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How to Seal Fireplace Chimney

  • Transcript

    LESLIE: Jim in Arkansas is on the line with a chimney question. How can we help you today?

    JIM: Well, the reason I called is because I have an issue with my fireplace. It’s just a regular wood-burner. It doesn’t have an insert in it. And I want to seal the chimney for health and energy-loss reasons. I was thinking about putting a steel plate on the top because here in the Ozarks, whenever we get bad weather and that wind is howling, it sounds like a freight train coming through my fireplace and I have quite a bit of a draft. And the damper just does not hold securely enough so I don’t get that air through there.

    I was wondering, can you give me some advice as to who to contact if it’s feasible to do something like this? Is safety a concern?

    TOM: It’s certainly feasible to do this project. It’s sort of the kind of project that you’ve got to be a bit creative with, because what you’re going to want to do is try to form some sort of weather-tight shield across the top of the flue. I would tell you that whatever you do to this, make it removable because chances are if you sell this house at some point in the future, somebody might find it really attractive to have a fireplace there in the Ozarks and want to reactivate this chimney, so to speak.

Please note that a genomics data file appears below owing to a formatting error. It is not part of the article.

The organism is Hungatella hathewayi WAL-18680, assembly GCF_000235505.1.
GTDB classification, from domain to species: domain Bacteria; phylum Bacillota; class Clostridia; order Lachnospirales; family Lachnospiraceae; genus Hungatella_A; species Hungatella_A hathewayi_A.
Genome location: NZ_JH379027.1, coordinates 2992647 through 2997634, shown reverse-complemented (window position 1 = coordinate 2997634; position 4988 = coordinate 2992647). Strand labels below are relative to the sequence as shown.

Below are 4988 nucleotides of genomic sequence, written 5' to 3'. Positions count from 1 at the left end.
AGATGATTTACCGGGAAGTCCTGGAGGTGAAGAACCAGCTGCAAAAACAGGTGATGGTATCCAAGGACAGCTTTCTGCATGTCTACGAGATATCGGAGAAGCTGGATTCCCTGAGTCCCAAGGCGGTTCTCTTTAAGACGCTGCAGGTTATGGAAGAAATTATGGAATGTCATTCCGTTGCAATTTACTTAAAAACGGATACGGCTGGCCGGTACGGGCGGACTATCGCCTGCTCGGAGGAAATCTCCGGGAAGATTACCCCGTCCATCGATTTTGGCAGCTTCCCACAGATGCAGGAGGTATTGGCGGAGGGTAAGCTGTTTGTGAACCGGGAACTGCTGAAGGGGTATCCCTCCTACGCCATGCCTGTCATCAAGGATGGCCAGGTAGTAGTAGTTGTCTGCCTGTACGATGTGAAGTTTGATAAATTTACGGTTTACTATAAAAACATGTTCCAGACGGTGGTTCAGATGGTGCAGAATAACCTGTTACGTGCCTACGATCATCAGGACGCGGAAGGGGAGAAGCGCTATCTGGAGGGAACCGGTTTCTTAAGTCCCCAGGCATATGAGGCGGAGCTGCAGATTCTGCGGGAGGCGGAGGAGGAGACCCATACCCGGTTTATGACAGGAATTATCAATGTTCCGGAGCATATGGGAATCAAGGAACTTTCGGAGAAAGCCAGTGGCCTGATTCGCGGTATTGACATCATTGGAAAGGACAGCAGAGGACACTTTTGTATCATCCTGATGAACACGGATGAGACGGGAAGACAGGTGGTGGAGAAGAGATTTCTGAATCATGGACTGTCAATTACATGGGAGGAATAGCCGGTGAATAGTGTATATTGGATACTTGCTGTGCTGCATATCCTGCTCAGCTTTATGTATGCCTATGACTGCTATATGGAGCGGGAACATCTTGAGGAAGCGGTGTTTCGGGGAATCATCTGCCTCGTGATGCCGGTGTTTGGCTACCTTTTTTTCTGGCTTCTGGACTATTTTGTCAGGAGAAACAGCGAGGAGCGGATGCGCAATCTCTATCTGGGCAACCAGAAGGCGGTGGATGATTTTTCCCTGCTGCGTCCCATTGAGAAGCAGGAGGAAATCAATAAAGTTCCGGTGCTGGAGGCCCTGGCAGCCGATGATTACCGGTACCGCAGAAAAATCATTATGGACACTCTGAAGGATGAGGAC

So, however you seal it across the top, you’ve got find out – find an easy way to do that. One thing that comes to mind is that there’s a damper that fits in the top of a chimney liner. And it’s sort of like a weighted, heavy, metal door. And the way it’s activated is that there’s a stainless-steel cable that goes down through the middle of the chimney and it’s hooked onto the side of the fireplace. And when you release the cable, the door flops open. So that would be a way to put a device up there that’s really designed for a flue and will serve the dual purpose of sealing off the draft from the top.

    JIM: OK. Well, I thank you very much for giving me the time. And I love your show. Listen to it two hours every Sunday morning.

    TOM: Alright. Well, thank you very much, Jim. It’s nice to hear. We appreciate it.
     

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